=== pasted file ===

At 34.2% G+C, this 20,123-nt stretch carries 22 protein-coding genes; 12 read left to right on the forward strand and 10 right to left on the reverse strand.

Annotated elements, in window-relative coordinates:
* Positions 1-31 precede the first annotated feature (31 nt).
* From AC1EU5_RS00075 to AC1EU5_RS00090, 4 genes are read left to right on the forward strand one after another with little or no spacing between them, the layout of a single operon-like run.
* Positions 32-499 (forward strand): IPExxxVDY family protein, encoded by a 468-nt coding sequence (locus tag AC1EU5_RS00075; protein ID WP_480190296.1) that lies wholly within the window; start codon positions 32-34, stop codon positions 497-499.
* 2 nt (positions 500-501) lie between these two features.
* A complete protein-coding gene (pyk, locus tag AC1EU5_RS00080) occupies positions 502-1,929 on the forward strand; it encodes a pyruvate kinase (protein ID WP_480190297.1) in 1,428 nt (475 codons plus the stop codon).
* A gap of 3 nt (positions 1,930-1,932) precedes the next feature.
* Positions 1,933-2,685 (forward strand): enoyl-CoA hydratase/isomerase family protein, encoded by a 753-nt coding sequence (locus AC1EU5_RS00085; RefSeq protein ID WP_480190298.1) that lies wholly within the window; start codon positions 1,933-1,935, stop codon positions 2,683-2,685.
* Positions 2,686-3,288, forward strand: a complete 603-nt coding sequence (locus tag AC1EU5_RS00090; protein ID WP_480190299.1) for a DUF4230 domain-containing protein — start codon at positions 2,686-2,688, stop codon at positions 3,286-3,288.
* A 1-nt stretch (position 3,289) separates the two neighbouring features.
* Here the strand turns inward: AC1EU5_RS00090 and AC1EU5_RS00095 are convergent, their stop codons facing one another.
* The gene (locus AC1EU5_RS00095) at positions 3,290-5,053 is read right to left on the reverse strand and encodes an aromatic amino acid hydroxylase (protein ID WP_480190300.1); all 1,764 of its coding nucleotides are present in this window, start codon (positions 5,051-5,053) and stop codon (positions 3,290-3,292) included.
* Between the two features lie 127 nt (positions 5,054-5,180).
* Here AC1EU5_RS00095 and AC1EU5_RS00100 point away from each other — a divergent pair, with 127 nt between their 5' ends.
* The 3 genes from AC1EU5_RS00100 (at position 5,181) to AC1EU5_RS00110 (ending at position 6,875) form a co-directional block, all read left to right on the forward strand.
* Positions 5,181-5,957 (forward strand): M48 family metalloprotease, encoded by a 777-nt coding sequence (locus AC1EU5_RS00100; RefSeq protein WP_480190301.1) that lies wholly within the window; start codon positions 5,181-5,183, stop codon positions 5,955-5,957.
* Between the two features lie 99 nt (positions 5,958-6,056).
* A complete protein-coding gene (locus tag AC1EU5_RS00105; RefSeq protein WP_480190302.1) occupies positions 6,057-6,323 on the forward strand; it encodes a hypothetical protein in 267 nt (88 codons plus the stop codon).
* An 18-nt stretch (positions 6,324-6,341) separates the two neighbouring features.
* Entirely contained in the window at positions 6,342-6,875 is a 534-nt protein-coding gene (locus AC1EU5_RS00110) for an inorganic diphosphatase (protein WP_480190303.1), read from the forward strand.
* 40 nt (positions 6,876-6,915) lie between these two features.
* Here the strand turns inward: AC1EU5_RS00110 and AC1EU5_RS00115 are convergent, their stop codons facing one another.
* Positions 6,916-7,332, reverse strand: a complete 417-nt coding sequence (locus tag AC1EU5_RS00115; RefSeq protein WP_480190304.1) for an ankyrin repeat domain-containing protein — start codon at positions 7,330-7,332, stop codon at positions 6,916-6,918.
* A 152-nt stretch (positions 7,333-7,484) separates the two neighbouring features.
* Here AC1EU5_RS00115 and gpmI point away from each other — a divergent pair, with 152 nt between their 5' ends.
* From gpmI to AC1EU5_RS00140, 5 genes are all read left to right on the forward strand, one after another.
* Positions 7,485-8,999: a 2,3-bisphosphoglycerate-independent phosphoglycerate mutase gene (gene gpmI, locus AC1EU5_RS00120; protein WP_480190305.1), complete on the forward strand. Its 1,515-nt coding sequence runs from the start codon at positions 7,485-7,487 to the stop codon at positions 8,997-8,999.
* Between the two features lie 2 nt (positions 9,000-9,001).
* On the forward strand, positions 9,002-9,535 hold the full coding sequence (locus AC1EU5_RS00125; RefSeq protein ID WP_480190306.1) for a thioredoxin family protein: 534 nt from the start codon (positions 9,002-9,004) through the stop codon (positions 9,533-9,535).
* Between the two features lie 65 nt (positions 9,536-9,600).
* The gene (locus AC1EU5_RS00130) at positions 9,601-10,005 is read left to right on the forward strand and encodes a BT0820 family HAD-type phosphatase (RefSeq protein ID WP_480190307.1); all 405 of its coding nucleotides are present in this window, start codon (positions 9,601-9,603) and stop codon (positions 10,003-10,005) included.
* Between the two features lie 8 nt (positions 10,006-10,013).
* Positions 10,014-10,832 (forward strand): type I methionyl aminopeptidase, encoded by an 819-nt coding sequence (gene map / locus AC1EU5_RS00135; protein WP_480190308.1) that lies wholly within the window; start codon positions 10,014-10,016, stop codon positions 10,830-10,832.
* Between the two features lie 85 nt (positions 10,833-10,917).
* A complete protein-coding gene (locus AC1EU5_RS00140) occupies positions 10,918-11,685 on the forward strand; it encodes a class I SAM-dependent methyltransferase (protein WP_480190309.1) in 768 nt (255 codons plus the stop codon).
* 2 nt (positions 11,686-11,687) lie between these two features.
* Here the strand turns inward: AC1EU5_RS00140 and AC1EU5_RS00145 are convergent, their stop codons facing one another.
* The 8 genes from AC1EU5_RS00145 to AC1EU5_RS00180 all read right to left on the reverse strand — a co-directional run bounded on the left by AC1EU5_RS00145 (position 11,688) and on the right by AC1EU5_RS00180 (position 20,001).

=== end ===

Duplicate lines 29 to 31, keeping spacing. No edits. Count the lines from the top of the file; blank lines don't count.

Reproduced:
* Between the two features lie 2 nt (positions 9,000-9,001).
* On the forward strand, positions 9,002-9,535 hold the full coding sequence (locus AC1EU5_RS00125; RefSeq protein ID WP_480190306.1) for a thioredoxin family protein: 534 nt from the start codon (positions 9,002-9,004) through the stop codon (positions 9,533-9,535).
* Between the two features lie 65 nt (positions 9,536-9,600).